Follansbee chamber hands out school grants, prepares for Halloween event | News, Sports, Jobs


GRANTS AWARDED — The Follansbee Chamber of Commerce presented four grants Wednesday to Brooke County teachers and students for innovative projects and teaching strategies. On hand were, from left, front, education committee members Mary Jane McElroy and Suzanne Davidson; Jayanna Wilson; grant recipient Jerri Wilson; Wilson’s teacher Tom Bane; grant recipient Amy Ludewig and Chamber President Eric Fithyan; and back, Jennifer Sisinni, principal of Brooke Middle School; grant recipients Chris Moore and Thomas Olenick; Michael Lewis, Principal of Brooke High School; and Jeff Crook, superintendent of Brooke County Schools. –Warren Scott

FOLLANSBEE — Efforts centered around local youth were the focus of the Follansbee Chamber of Commerce’s meeting Wednesday, with the group’s education committee handing out grants to students and teachers for innovative projects and teaching strategies and details of its upcoming Trunk or Treat for the public announced.

The chamber’s education committee, which includes Chairperson Suzanne Davidson, Mary Jane McElroy and Carmel Esposito, presented $300 grants to teachers Chris Moore and Amy Ludewig and students Thomas Olenick and Jerri Wilson.

The grants were provided through a donation from chamber members Lou and Pat Accetollo.

Moore said he will use his grant to purchase virtual reality equipment and software that will help students in his history classes at Brooke High School to experience historic events firsthand.

“It’s one thing to talk about history. It’s another to see it,” said Moore, who added the VR equipment also allows students to hear sounds and simulate the touching of objects.

He said he will purchase virtual reality scenarios with the grant but there also are many available at no cost through the Internet.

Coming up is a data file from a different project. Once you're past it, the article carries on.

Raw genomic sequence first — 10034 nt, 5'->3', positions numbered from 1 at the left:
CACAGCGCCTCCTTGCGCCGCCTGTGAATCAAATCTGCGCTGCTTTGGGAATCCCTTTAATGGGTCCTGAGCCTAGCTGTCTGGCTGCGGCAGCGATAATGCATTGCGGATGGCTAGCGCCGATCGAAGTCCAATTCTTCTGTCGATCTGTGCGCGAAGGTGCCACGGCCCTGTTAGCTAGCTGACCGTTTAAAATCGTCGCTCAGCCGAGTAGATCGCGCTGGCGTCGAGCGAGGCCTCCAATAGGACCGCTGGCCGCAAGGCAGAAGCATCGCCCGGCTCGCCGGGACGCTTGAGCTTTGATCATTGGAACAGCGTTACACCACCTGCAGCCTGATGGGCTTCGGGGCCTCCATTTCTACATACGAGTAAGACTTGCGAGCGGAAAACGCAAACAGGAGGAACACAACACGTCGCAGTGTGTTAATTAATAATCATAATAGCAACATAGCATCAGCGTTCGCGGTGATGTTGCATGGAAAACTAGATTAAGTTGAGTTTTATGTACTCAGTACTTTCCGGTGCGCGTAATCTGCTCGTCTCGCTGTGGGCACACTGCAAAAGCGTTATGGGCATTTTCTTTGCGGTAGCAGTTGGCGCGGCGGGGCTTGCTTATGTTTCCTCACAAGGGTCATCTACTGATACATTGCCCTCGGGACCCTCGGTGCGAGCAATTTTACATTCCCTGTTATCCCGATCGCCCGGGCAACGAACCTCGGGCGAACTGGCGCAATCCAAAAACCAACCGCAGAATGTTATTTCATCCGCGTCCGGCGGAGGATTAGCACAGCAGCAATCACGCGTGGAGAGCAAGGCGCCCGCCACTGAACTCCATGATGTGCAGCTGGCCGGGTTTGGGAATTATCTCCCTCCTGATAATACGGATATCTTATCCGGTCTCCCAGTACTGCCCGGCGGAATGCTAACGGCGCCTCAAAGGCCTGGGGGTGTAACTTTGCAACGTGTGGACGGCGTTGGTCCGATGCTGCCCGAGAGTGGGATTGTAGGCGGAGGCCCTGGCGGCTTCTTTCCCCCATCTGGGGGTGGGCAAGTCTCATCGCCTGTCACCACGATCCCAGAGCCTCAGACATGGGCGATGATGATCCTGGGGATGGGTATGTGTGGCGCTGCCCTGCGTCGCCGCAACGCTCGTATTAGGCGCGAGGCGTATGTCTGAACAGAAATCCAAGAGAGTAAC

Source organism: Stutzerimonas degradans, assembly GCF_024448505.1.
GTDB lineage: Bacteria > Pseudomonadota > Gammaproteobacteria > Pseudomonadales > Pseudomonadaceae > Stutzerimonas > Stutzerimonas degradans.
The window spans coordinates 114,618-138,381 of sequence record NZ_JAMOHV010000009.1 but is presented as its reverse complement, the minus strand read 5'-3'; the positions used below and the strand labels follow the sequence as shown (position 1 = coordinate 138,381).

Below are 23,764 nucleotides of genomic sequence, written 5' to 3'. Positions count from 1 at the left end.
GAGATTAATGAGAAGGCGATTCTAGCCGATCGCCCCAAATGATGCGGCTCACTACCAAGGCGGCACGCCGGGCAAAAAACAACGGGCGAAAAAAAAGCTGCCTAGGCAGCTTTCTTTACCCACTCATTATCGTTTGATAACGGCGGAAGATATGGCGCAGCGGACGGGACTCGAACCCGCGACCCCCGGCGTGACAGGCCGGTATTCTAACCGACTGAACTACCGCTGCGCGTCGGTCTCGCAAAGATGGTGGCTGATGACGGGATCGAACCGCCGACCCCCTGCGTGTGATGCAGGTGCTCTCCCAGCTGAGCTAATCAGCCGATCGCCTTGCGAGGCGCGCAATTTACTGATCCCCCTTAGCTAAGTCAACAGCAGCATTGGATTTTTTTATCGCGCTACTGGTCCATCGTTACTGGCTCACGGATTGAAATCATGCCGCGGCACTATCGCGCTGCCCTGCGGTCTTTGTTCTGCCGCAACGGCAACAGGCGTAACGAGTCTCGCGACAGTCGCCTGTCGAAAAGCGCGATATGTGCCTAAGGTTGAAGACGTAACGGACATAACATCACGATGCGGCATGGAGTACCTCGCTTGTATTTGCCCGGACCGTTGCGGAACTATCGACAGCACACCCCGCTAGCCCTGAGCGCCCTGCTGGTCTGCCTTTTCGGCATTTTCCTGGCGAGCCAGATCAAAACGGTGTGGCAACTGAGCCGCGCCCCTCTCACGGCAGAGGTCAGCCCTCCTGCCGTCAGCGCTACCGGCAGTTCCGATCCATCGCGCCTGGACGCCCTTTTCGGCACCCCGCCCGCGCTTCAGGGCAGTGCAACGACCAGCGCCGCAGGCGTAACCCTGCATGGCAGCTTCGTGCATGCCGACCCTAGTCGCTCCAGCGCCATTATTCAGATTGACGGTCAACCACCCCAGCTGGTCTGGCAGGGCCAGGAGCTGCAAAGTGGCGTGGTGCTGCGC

Moore added his psychology students also can use it in various ways, from exploring areas of the brain to observe and analyze body language displayed by a virtual person.

He said it may be possible for students in the school’s career technology courses to use the equipment to simulate workplace experiences.

“I have high hopes for it,” said Moore.

Ludewig, a computer science teacher at Brooke Middle School, said she will use the grant to purchase a tennis ball sized robot operated by a mobile device that will be programmed by students to perform various tasks, including engaging in jousting matches.

In keeping with the school’s Science, Technology, Engineering, Arts and Math program, the robots will overcome a series of obstacles created and decorated by students as well, she noted.

A senior at Brooke High School, Olenick said he and classmates will use the grant to build a new filter for the aquaponics system created by students in Tom Bane’s engineering design and development course.

The system has been used to grow potatoes, strawberries and herbs in water and to harvest fish and aquatic plants.